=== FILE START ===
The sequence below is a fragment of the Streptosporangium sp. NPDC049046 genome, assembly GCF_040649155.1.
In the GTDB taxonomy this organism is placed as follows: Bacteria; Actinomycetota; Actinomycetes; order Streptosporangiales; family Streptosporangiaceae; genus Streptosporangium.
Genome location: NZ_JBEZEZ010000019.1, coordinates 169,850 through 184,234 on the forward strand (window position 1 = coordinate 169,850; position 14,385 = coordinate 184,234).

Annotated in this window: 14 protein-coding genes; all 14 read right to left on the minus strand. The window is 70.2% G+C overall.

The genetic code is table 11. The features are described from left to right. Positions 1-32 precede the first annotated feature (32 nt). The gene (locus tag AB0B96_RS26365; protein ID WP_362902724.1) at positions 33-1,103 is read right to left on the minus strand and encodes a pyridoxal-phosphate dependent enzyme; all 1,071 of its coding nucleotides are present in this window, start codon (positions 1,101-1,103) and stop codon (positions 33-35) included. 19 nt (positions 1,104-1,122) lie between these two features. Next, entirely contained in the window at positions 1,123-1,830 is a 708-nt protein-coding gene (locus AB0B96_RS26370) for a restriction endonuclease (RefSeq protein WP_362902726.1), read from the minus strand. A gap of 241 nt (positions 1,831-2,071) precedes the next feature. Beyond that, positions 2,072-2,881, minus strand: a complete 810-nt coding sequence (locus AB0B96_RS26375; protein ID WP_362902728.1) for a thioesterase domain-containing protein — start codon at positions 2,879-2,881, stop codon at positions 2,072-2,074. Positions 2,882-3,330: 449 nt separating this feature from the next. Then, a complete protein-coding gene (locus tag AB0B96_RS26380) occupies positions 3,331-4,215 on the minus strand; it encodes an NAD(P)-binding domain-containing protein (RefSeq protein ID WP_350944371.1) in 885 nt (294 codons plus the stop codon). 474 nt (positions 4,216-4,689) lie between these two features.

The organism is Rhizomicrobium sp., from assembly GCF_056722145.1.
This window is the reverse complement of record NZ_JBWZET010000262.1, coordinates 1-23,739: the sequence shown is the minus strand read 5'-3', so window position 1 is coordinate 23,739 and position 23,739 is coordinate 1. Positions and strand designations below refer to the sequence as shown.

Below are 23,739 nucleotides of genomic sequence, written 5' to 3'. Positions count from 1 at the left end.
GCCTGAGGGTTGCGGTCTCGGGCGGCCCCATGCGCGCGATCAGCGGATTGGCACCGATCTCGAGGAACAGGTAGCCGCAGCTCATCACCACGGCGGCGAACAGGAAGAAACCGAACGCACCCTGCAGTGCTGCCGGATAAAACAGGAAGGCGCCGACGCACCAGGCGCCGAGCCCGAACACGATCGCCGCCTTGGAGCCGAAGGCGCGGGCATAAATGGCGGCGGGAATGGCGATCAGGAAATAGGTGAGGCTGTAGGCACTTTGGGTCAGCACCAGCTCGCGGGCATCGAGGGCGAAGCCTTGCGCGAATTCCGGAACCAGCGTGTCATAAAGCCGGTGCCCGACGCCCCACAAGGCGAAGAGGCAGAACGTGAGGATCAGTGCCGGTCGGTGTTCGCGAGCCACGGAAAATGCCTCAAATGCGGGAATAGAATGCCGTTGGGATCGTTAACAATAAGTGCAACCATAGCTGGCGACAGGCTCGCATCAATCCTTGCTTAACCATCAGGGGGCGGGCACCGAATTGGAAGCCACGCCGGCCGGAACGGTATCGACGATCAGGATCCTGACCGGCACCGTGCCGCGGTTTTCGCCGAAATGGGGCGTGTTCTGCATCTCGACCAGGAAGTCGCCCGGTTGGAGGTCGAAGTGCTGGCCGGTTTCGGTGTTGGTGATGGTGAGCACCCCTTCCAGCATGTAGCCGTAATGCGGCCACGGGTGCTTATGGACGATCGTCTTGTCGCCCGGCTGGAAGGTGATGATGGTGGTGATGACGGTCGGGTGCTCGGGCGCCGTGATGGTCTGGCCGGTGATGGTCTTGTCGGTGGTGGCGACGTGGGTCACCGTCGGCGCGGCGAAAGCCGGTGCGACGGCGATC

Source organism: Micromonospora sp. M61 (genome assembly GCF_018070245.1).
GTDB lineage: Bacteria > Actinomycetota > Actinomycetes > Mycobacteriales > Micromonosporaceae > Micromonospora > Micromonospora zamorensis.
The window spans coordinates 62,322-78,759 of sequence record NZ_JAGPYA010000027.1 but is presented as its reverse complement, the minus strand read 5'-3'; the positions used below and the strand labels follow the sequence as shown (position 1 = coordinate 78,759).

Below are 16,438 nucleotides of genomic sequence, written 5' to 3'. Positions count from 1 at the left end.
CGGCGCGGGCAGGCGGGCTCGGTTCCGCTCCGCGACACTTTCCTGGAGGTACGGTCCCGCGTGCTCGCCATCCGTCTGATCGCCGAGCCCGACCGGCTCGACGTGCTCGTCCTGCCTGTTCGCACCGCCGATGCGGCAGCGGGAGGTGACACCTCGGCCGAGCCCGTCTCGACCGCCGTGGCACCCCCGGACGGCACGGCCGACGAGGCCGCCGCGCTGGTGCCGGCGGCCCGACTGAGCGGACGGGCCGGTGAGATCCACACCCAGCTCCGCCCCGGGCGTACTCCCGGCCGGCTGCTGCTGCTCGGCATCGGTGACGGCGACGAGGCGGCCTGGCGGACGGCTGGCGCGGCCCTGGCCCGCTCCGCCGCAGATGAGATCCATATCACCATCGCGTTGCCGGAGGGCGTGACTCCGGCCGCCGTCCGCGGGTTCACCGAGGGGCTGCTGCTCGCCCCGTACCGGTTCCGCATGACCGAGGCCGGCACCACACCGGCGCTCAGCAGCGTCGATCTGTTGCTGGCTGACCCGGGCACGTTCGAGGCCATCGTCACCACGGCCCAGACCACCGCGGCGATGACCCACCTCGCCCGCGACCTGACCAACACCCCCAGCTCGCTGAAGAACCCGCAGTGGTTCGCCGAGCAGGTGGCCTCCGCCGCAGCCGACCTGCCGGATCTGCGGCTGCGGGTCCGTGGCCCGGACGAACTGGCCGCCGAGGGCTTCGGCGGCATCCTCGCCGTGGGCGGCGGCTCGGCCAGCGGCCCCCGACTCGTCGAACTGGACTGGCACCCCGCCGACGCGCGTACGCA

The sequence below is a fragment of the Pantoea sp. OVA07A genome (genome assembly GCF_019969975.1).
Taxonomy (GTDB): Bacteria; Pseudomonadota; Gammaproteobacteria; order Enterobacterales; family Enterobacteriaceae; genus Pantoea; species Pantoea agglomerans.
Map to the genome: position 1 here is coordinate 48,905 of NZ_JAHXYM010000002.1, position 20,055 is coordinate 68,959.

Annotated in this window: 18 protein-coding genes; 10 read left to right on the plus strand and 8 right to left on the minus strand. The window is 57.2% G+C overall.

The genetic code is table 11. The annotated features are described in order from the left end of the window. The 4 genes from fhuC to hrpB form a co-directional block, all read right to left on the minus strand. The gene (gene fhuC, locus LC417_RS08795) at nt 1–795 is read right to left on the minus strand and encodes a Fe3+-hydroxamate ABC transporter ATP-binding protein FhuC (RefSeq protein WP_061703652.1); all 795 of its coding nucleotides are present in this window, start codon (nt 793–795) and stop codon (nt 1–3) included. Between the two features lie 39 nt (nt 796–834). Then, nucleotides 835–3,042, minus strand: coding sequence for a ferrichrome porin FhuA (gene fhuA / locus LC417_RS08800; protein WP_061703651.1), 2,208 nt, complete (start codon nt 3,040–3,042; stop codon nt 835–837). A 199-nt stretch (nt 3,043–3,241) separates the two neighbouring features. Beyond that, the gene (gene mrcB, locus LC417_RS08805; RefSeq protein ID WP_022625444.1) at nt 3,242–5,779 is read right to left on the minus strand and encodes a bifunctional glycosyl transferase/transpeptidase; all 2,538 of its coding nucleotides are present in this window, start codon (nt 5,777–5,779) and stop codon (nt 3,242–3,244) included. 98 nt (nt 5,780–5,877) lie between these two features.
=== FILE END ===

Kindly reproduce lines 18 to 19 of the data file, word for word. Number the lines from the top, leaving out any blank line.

Annotated in this window: 18 protein-coding genes; 10 read left to right on the plus strand and 8 right to left on the minus strand. The window is 57.2% G+C overall.

The genetic code is table 11. The annotated features are described in order from the left end of the window. The 4 genes from fhuC to hrpB form a co-directional block, all read right to left on the minus strand. The gene (gene fhuC, locus LC417_RS08795) at nt 1–795 is read right to left on the minus strand and encodes a Fe3+-hydroxamate ABC transporter ATP-binding protein FhuC (RefSeq protein WP_061703652.1); all 795 of its coding nucleotides are present in this window, start codon (nt 793–795) and stop codon (nt 1–3) included. Between the two features lie 39 nt (nt 796–834). Then, nucleotides 835–3,042, minus strand: coding sequence for a ferrichrome porin FhuA (gene fhuA / locus LC417_RS08800; protein WP_061703651.1), 2,208 nt, complete (start codon nt 3,040–3,042; stop codon nt 835–837). A 199-nt stretch (nt 3,043–3,241) separates the two neighbouring features. Beyond that, the gene (gene mrcB, locus LC417_RS08805; RefSeq protein ID WP_022625444.1) at nt 3,242–5,779 is read right to left on the minus strand and encodes a bifunctional glycosyl transferase/transpeptidase; all 2,538 of its coding nucleotides are present in this window, start codon (nt 5,777–5,779) and stop codon (nt 3,242–3,244) included. 98 nt (nt 5,780–5,877) lie between these two features.